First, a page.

Are we on the verge of a Russian spring? Not likely. Angry citizens have taken to the streets to protest the lack of genuine democracy in their country and the economic opportunities they hope it might bring. But the ability of Russia’s party of power to weather this storm is much stronger than in Hosni Mubarak’s Egypt. Russia’s government holds more than $500bn in hard currency reserves – $120bn of which can be injected quickly into popularity-enhancing social projects. Nor is there the sort of division within Russia’s military or security forces that we saw in Cairo, or the Arab world’s demographic swell of unemployed young men.
The country’s political opposition does not pose much of a threat to the current system. In fact, A Just Russia and the Liberal Democratic party – the parties that ran third and fourth in the December 4 parliamentary elections and captured almost one quarter of the vote – are Kremlin-created. Their leaders may begin to push for a semi-independent legislative agenda, but they will not become a focal point for any co-ordinated challenge to Vladimir Putin’s rule. He will again be elected president in March and take office in May.
Much more likely is a slow erosion of Mr Putin’s longer-term legitimacy. The dissent is real and the protesters have demonstrated some backbone. His pivot back to the presidency leaves them worried that if nothing has changed in Russia’s politics, nothing will change in its economy. An explosion of social media inside the country has made vote-rigging much more visible.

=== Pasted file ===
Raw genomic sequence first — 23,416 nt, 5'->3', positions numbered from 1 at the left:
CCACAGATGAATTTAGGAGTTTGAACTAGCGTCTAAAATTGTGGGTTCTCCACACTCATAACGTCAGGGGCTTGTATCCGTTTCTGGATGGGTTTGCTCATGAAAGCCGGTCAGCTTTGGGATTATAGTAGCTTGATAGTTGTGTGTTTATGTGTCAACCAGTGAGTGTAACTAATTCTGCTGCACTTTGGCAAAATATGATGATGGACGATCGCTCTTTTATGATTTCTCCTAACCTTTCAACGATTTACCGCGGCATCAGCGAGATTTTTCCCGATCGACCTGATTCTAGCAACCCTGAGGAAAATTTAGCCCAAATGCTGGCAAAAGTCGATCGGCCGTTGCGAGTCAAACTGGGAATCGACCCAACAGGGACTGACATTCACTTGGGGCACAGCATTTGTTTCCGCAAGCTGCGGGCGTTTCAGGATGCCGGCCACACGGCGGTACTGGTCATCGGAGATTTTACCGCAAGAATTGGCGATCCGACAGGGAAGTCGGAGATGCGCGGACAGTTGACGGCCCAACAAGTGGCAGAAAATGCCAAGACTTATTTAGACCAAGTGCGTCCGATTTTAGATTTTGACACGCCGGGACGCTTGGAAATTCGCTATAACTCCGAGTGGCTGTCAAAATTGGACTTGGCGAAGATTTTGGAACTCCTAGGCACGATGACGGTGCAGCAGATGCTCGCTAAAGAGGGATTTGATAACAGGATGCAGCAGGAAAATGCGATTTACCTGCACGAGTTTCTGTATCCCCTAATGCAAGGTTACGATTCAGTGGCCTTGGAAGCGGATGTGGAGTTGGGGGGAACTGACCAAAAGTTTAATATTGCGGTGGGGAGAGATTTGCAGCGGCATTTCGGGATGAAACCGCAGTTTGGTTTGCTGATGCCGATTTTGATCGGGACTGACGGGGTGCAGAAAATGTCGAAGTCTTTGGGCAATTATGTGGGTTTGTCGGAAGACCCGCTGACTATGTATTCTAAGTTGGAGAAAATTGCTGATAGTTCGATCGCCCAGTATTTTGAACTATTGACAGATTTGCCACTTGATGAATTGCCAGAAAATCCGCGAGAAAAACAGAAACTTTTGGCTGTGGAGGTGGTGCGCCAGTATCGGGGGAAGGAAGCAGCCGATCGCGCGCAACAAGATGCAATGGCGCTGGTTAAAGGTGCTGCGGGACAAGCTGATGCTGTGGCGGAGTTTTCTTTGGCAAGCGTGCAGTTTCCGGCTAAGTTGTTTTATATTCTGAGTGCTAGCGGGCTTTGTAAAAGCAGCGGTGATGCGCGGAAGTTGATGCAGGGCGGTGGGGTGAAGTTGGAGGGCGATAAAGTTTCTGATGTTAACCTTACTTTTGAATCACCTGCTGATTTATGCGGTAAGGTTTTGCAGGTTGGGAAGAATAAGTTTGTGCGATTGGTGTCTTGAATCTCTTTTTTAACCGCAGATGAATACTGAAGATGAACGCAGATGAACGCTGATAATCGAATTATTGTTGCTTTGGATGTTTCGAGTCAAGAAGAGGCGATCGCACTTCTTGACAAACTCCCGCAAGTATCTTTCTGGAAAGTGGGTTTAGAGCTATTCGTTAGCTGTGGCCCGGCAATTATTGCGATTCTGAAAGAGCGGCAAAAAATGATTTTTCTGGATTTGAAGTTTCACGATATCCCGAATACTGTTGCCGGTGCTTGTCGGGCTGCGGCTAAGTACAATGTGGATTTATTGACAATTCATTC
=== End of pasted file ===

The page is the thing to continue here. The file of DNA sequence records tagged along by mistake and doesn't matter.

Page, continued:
But Mr Putin can still rise to the occasion. Once re-elected, will he undertake real reform, the kind he allowed outgoing president Dmitry Medvedev to promise but not deliver? The return of Alexei Kudrin, a respected former finance minister, would be a hopeful sign. So would an honest effort to tackle Russia’s endemic corruption and to streamline its bloated bureaucracy. Or will Mr Putin simply appease some Russians with increased social spending and bully others with the heavy hand of the state?
The signs are not encouraging. Without a credible opponent, Mr Putin apparently feels little need to make new promises. Since announcing his return to the presidency, he has used speeches and interviews to boast of past accomplishments rather than to offer a vision of the country’s future. But Russians want more than stability; they want progress.
Perhaps worries that turmoil in the eurozone will weigh on trade flows, oil prices and Russia’s immediate future have increased Mr Putin’s aversion to the risks that come with change. But the need for economic modernisation and diversification is becoming more urgent. Social spending and defence now account for 60 per cent of Russia’s budget, and reform of taxes and pensions is fast becoming a priority. Gross domestic product growth next year is forecast at about 4 per cent. That is not bad, but it is not enough to keep pace with more dynamic emerging countries such as China, Brazil or Indonesia. It is also probably not enough to satisfy an increasingly restive electorate.
Mr Putin can still turn this around, but so far he has provided no plan. He will not need one to win the next election. But he will if he is to provide Russians with the change they have begun to demand.
The writer is the president of Eurasia Group, a political risk consultancy, and author of ‘The End of the Free Market’
See online: A Russian spring is still a long way off